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Topic: Use more that one I2C multiplexer with Arduino ?? (Read 5704 times) previous topic - next topic

Fuzzy Wobble

i am trying to buy parts for an upcoming project.
can i use more than one of these i2c protocol multiplexers with arduino?
i would like to use three...
http://search.digikey.com/scripts/DkSearch/dksus.dll?WT.z_header=search_go&lang=en&site=ca&keywords=MCP23016-I%2FSP-ND&x=4&y=12

avenue33

Yes, according to the factsheet

Quote from: Features
• Three hardware address pins allow use of up to eight devices


Those pins are labelled A0, A1, A2.

Quote from: 1.6 Address Decoder
The last three LSb of the 7-bit address are user-defined (see Table 1-4).
Three hardware pins (<A2:A0>) define these bits.

TABLE 1-4:   DEVICE ADDRESS
Code: [Select]
0 1 0 0 A2 A1 A0

Grumpy_Mike

And if you want more than 8 you can actually feed the I2C bus through a data selector.

Fuzzy Wobble


Bill_Kerr

#4
Feb 04, 2011, 03:00 am Last Edit: Feb 04, 2011, 03:19 am by Bill_Kerr Reason: 1

And if you want more than 8 you can actually feed the I2C bus through a data selector.



Hi Fuzzy Wobble

The MCP23016 have been discontinued, so I would suggest ordering the replacement MCP23017

http://www.microchip.com/ParamChartSearch/chart.aspx?branchID=11034&mid=11&lang=en&pageId=79

If you have not used I2C before, check out Nick Gammon website for information he recently posted.
http://www.gammon.com.au/forum/?id=10896


With the quote above, I do not believe you need that complexity.   The I2C bus with MCP can have 8 devices on one SS (select) line. To create another set on the same bus, share the MISO/MOSI/SCK  lines, but create another CS (SS) select line for the next set of devices.  The only thing I have not checked is how many devices (loads) the ATMega can drive.

Regrads  Bill  
Don't you just hate ONE D 10 T problems?

macegr

Additionally, I have a shield for the MCP23017 readymade with 4 chips on the board, plus cable and breakout boards for getting the 64 I/O out to a breadboard or screw terminals.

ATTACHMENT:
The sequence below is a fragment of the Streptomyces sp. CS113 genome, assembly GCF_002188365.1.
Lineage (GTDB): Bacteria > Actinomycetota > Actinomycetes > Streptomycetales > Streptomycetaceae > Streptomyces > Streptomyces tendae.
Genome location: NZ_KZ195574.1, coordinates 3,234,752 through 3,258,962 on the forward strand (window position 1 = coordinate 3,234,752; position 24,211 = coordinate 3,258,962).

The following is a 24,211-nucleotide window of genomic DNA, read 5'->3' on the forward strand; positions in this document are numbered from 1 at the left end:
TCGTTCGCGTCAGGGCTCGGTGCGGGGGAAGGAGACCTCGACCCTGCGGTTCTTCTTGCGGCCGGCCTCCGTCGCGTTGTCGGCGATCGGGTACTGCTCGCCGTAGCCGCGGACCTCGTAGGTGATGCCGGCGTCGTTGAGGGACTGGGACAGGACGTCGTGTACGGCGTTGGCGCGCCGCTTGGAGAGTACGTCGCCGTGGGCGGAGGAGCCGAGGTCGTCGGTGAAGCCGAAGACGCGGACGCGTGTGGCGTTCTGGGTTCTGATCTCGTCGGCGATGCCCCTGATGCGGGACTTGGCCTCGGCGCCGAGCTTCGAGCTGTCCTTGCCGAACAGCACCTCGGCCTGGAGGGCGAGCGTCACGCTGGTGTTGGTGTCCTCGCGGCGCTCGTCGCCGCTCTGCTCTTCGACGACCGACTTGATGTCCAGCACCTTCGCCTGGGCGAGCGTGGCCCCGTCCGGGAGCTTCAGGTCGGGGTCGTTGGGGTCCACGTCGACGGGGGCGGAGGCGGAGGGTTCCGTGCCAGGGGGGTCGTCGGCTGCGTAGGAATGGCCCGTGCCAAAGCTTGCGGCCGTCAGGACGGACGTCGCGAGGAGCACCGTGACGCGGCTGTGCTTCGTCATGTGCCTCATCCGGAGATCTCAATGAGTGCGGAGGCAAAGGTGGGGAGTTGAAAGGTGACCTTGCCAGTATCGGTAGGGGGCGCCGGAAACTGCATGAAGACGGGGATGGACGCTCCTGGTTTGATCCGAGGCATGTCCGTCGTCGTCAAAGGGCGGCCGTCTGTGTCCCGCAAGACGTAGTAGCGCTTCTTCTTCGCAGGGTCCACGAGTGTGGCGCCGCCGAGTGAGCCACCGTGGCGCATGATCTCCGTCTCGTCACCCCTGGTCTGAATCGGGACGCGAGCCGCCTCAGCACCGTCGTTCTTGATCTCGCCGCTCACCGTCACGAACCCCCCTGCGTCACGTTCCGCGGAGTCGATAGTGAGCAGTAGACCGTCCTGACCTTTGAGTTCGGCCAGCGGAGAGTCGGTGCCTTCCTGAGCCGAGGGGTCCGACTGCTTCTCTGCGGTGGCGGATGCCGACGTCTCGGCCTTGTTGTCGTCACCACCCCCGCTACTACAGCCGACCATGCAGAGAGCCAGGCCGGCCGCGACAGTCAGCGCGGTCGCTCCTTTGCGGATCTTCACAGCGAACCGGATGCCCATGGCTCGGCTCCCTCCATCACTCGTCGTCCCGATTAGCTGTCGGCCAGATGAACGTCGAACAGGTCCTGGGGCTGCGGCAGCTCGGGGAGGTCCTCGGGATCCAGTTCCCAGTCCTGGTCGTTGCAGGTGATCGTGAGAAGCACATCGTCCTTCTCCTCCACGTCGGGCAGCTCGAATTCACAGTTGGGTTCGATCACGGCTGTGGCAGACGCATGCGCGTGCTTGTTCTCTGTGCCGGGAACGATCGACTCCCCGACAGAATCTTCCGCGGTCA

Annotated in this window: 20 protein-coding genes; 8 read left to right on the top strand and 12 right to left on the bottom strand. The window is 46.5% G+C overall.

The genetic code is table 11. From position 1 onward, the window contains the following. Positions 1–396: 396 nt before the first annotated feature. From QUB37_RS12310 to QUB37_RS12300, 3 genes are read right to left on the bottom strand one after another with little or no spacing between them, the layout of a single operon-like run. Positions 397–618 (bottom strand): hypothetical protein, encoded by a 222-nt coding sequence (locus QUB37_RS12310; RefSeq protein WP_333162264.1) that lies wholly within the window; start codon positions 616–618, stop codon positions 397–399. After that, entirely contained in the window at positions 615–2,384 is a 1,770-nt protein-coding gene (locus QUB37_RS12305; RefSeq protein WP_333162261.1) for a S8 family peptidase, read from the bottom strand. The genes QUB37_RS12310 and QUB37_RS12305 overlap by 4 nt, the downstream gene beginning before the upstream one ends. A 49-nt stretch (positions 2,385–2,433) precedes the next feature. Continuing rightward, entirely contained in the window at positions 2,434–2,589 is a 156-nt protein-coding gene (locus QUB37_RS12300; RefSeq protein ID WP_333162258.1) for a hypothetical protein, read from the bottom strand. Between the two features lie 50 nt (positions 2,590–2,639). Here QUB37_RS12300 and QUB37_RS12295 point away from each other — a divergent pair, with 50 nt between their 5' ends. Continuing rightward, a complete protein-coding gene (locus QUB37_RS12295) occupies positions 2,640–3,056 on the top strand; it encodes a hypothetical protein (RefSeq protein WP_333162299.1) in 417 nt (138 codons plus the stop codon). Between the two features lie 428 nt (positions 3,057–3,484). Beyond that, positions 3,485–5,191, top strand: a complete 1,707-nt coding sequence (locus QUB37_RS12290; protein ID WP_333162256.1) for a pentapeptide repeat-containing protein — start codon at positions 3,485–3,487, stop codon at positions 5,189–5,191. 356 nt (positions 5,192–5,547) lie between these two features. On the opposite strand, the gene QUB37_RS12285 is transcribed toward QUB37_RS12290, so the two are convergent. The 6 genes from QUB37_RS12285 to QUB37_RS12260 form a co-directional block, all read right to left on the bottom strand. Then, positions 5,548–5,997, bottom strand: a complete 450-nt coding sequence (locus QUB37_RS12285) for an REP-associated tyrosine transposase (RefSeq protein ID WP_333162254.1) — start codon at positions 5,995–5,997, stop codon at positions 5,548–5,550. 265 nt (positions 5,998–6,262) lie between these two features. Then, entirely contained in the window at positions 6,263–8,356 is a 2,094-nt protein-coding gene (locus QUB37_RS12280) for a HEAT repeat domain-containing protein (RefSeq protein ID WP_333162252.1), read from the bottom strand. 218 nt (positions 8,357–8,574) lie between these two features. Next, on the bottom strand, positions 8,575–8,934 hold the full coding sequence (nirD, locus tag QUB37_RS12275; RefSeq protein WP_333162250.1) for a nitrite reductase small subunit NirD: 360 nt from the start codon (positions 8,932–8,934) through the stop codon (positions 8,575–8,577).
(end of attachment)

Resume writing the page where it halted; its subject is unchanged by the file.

Unique RGB LED Modules and Arduino shields: http://www.macetech.com/store

Nick Gammon

#6
Feb 06, 2011, 08:51 pm Last Edit: Feb 06, 2011, 09:01 pm by Nick Gammon Reason: 1

If you have not used I2C before, check out Nick Gammon website for information he recently posted.
http://www.gammon.com.au/forum/?id=10896


With the quote above, I do not believe you need that complexity.   The I2C bus with MCP can have 8 devices on one SS (select) line. To create another set on the same bus, share the MISO/MOSI/SCK  lines, but create another CS (SS) select line for the next set of devices.  


Thanks for the mention! I find it helps me to understand things if I document them.

However I think in this case you are confusing SPI with I2C. SPI uses MISO/MOSI/SCK/SS lines, not I2C.

As far as the original question goes, since the expander has 16 ports, and you can multiplex up to 8 of them by jumpering the address-select lines, that gives you 128 ports which is probably enough for all but the most ambitious project. After that, another approach would be to use a second Arduino (this takes some of the processing load off the first one) and connect the two Arduinos together using SPI.

The expander shield looks cool BTW! Where do you get that? (EDIT: Oh, I see from the signature).
Please post technical questions on the forum, not by personal message. Thanks!

More info:
http://www.gammon.com.au/electronics

Grumpy_Mike

Quote
the replacement MCP23017


Note that there are two versions of this.
MCP23017 - I2C interface
MCP23S17 - SPI interface
Using the SPI interface is a lot faster than the I2C

Phisheye


Additionally, I have a shield for the MCP23017 readymade with 4 chips on the board, plus cable and breakout boards for getting the 64 I/O out to a breadboard or screw terminals.


I realise that this is an old thread but hope that someone knowledgable will reply: Is the MCP23017-based board from macetech just a port expander or is it actually an I2C MUX that would enable me to connect many I2C devices with the same slave address to a single Arduino Uno?  If it's the latter then I want one!

Nick Gammon

As you can see from the photo it is 4 x MCP23017 chips on a board. So it is 4 port expanders. Since each one has 16 ports that gives you 64 ports in total.

It is not an I2C MUX.
Please post technical questions on the forum, not by personal message. Thanks!

More info:
http://www.gammon.com.au/electronics


I have triple 2 channel 4053.
Can you give example code   for 4053?
two i2c convert to one i2c.

Grumpy_Mike

Quote
Can you give example code   for 4053?

???
Just put out the channel you want to select on the pins attached to the three control lines on the chip. That is pins 11, 10 and 9 on the 4053.

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